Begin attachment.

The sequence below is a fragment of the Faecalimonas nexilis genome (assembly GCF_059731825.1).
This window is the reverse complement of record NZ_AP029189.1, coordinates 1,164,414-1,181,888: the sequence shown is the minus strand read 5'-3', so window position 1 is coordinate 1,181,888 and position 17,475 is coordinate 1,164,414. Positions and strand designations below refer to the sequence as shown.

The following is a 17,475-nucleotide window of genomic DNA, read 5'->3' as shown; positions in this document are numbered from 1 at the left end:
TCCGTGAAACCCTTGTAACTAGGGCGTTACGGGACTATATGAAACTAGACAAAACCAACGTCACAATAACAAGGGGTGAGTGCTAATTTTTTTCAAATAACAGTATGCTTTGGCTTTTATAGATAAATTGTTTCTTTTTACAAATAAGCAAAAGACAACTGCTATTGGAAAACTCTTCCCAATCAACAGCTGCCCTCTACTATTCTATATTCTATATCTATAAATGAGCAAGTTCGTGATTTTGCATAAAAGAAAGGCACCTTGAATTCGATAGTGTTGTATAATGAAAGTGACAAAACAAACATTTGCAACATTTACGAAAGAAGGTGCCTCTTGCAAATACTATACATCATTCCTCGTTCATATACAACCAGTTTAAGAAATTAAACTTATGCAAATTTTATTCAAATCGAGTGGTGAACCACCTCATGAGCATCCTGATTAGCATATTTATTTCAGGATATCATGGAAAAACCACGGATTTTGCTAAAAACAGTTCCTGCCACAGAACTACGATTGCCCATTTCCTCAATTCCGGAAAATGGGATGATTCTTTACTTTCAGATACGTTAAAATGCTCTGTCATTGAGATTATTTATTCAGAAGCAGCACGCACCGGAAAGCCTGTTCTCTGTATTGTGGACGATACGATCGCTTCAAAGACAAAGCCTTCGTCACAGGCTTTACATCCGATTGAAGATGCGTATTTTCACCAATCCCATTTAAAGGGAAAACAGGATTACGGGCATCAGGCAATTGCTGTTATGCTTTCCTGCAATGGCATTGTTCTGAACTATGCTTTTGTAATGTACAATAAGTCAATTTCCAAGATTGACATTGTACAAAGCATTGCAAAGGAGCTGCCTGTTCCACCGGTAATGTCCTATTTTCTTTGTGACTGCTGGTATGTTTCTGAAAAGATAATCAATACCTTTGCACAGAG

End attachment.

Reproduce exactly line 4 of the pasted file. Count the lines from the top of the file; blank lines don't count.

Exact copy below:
TCCGTGAAACCCTTGTAACTAGGGCGTTACGGGACTATATGAAACTAGACAAAACCAACGTCACAATAACAAGGGGTGAGTGCTAATTTTTTTCAAATAACAGTATGCTTTGGCTTTTATAGATAAATTGTTTCTTTTTACAAATAAGCAAAAGACAACTGCTATTGGAAAACTCTTCCCAATCAACAGCTGCCCTCTACTATTCTATATTCTATATCTATAAATGAGCAAGTTCGTGATTTTGCATAAAAGAAAGGCACCTTGAATTCGATAGTGTTGTATAATGAAAGTGACAAAACAAACATTTGCAACATTTACGAAAGAAGGTGCCTCTTGCAAATACTATACATCATTCCTCGTTCATATACAACCAGTTTAAGAAATTAAACTTATGCAAATTTTATTCAAATCGAGTGGTGAACCACCTCATGAGCATCCTGATTAGCATATTTATTTCAGGATATCATGGAAAAACCACGGATTTTGCTAAAAACAGTTCCTGCCACAGAACTACGATTGCCCATTTCCTCAATTCCGGAAAATGGGATGATTCTTTACTTTCAGATACGTTAAAATGCTCTGTCATTGAGATTATTTATTCAGAAGCAGCACGCACCGGAAAGCCTGTTCTCTGTATTGTGGACGATACGATCGCTTCAAAGACAAAGCCTTCGTCACAGGCTTTACATCCGATTGAAGATGCGTATTTTCACCAATCCCATTTAAAGGGAAAACAGGATTACGGGCATCAGGCAATTGCTGTTATGCTTTCCTGCAATGGCATTGTTCTGAACTATGCTTTTGTAATGTACAATAAGTCAATTTCCAAGATTGACATTGTACAAAGCATTGCAAAGGAGCTGCCTGTTCCACCGGTAATGTCCTATTTTCTTTGTGACTGCTGGTATGTTTCTGAAAAGATAATCAATACCTTTGCACAGAG